3 Strategies for Developing a Suicide Awareness Program
This past week I spoke with a mother who had lost her son to a completed suicide the week before. Her main reason for calling me was to share names of her son’s closest friends that attended his vigil and were noticeably and understandably shaken by this tragic event. The courage she showed to think of others in her time of grief touched my counselor heart. She made a statement that stuck with me and is the driving force behind this blog. She said “I now understand the difference between suicide prevention and awareness. We have to focus on awareness because if we don’t know what to look for or where to seek help how can we ever prevent this?”
She went on to replay the days and months before her son made the very permanent decision to leave this world and was clearly distraught by the idea that she did not see the “signs”. We ended the conversation by promising to continue to promote suicide awareness in sincere hopes that lives may be saved and paths may be changed in a more positive direction.
There is not one specific action or answer that can be pinpointed in our quest to prevent the 2nd leading cause of death among children ages 15-19. A more systemic, “it takes a village” mentality is our best line of defense against this epidemic that is tragically stealing our young people away from us at a staggering rate. According to the CDC (Centers for Disease Control and Prevention), the results of the Youth Risk Behavior Surveillance System shows that every day in our nation, there are an average of 3,041 suicide attempts by young people in grades 9-12. It also states that 4 out 5 teens that attempt suicide have shown clear warning signs. Take a look at this resource designed for parents, but can be helpful to educators as well.
As counselors we are trained in areas of mental health issues, crisis response, and finding resources to assist in alternative coping strategies. We have a duty to report when we feel that a student is being hurt, may hurt others, or may hurt themselves. It is our responsibility to share that knowledge with anyone who has contact with the students on our campus. We must act to educate and promote suicide awareness with our staff, parents, students, and community. Here are three strategies to consider when developing a strong suicide awareness program on your campus:
#1 – Perception is Everything
We must remember that an adolescent brain functions very differently than that of an average adult brain. There is an excellent article on adolescent egocentrism and personal fables that serves as a reminder that although we may not see the daily “drama” as significant or worth taking time to discuss, in the minds of our teenagers it feels very real and extremely distressing. Ensure that this message is conveyed to teachers and parents so that they are reminded that we need to err on the side of caution and take our students seriously.
#2 – See Something, Say Something
It is a myth to say that if we talk about suicide it will put it in the minds of our students. Our goal should be to remove that stigma and get the information out to the masses and then follow up with providing avenues for reporting. Educate your students through guidance lessons about how to notice warning signs in others and how to report their findings. Emphasize this with staff members as well. The English teacher may read an essay that raises a red flag or the Algebra teacher may notice graphic drawings on the side of the homework turned in. A custodian may overhear a conversation in the hallway or a student might notice a comment on social media. Point out the “better safe than sorry” mentality when it comes to reporting.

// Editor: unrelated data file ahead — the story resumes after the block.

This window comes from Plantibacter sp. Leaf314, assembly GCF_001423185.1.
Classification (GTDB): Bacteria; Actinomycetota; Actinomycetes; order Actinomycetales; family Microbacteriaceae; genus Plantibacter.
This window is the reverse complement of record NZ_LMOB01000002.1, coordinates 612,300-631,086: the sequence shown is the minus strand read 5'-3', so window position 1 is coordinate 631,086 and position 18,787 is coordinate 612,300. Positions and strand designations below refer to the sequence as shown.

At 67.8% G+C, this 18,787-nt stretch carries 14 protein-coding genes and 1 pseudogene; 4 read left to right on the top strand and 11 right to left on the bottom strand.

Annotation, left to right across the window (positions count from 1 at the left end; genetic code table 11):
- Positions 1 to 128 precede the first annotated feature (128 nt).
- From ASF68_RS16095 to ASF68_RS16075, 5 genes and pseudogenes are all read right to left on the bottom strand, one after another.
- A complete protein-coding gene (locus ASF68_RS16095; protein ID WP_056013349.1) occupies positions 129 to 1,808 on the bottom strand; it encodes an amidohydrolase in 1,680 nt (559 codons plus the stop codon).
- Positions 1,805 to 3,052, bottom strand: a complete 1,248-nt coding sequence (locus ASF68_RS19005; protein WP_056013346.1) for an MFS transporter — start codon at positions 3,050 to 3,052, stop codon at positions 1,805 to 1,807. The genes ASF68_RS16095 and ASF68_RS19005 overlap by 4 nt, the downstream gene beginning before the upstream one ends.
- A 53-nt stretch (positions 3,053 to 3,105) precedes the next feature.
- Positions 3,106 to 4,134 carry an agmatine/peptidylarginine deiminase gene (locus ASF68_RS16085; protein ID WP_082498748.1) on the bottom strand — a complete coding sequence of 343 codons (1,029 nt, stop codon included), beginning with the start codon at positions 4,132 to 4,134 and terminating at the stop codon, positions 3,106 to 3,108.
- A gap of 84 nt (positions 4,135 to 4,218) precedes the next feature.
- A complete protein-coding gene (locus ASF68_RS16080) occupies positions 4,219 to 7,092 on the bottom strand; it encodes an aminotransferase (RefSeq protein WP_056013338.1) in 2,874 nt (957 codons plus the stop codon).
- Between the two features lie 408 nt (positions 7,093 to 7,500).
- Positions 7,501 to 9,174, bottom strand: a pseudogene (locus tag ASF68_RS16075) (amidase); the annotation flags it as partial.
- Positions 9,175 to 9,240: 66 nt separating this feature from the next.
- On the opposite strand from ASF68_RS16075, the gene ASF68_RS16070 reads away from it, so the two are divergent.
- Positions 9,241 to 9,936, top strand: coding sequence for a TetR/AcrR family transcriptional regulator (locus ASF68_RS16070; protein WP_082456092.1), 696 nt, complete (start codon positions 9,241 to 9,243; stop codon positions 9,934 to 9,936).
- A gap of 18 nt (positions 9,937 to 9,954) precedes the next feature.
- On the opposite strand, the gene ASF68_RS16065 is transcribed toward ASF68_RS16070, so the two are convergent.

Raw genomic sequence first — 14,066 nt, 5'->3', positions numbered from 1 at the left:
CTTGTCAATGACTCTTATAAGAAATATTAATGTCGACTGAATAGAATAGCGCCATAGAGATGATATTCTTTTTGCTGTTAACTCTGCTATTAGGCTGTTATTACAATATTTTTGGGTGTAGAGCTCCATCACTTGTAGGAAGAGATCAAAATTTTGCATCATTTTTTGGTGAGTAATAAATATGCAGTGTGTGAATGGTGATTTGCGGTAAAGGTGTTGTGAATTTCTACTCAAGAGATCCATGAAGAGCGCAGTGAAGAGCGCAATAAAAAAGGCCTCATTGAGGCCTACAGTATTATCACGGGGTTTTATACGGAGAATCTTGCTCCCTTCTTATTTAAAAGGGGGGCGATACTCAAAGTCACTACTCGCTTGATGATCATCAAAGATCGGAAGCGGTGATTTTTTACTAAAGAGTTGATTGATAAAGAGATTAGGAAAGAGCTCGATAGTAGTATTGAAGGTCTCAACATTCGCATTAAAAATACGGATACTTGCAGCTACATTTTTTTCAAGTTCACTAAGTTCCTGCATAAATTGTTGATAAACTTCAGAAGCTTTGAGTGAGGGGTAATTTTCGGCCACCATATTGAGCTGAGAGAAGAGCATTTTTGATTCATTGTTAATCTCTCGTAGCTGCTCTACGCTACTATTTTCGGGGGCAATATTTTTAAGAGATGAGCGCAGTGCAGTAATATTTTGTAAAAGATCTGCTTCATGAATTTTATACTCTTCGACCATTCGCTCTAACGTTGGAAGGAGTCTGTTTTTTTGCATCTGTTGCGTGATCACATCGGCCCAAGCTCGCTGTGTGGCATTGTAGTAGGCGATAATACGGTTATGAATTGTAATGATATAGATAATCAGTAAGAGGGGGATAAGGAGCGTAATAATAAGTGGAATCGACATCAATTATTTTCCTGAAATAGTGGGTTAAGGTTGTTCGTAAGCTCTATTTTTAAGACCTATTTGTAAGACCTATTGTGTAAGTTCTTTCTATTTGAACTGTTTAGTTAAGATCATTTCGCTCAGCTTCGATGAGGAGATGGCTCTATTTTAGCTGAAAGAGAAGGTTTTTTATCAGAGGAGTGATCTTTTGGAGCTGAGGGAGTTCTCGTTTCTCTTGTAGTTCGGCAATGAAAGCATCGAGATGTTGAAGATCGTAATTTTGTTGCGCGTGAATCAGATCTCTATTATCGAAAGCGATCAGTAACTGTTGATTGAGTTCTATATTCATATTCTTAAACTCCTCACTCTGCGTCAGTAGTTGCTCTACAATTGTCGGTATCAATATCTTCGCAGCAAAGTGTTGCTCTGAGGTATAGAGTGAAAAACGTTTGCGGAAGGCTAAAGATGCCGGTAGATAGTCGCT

#3 – “You can’t change the cards you’re dealt, just how you play your hand”
There are factors that lead to suicidal ideation, attempts, and completions that are not within our control. We can’t control a history of trauma, family dynamics, and underlying medical or mental health conditions. Our focus should be on providing alternative coping strategies for students or staff members who find themselves in stressful situations with feelings of hopelessness and ideas that their only option is suicide. CLICK HERE for a free lesson plan on holding a “Resilience Fair” on campus. This idea was sparked by a brainstorming session during our campus Student Leadership Summit hosted by JC Pohl and TEEN TRUTH. It can serve as an avenue to engage your whole school community in sharing alternative methods for coping with issues we all face in our daily lives.
The statistics we are seeing in regards to teen suicide paint a disturbing picture and when we sit face to face with the families and friends who have been affected it can feel like we are fighting a losing battle. Take time to grieve for those we have lost and then resolve to stand together to confront this by bringing it out into the light and creating a campus culture of awareness and open communication.
“ Be kind- for everyone you meet is fighting a hard battle.” –Plato
School Counselor, TEEN TRUTH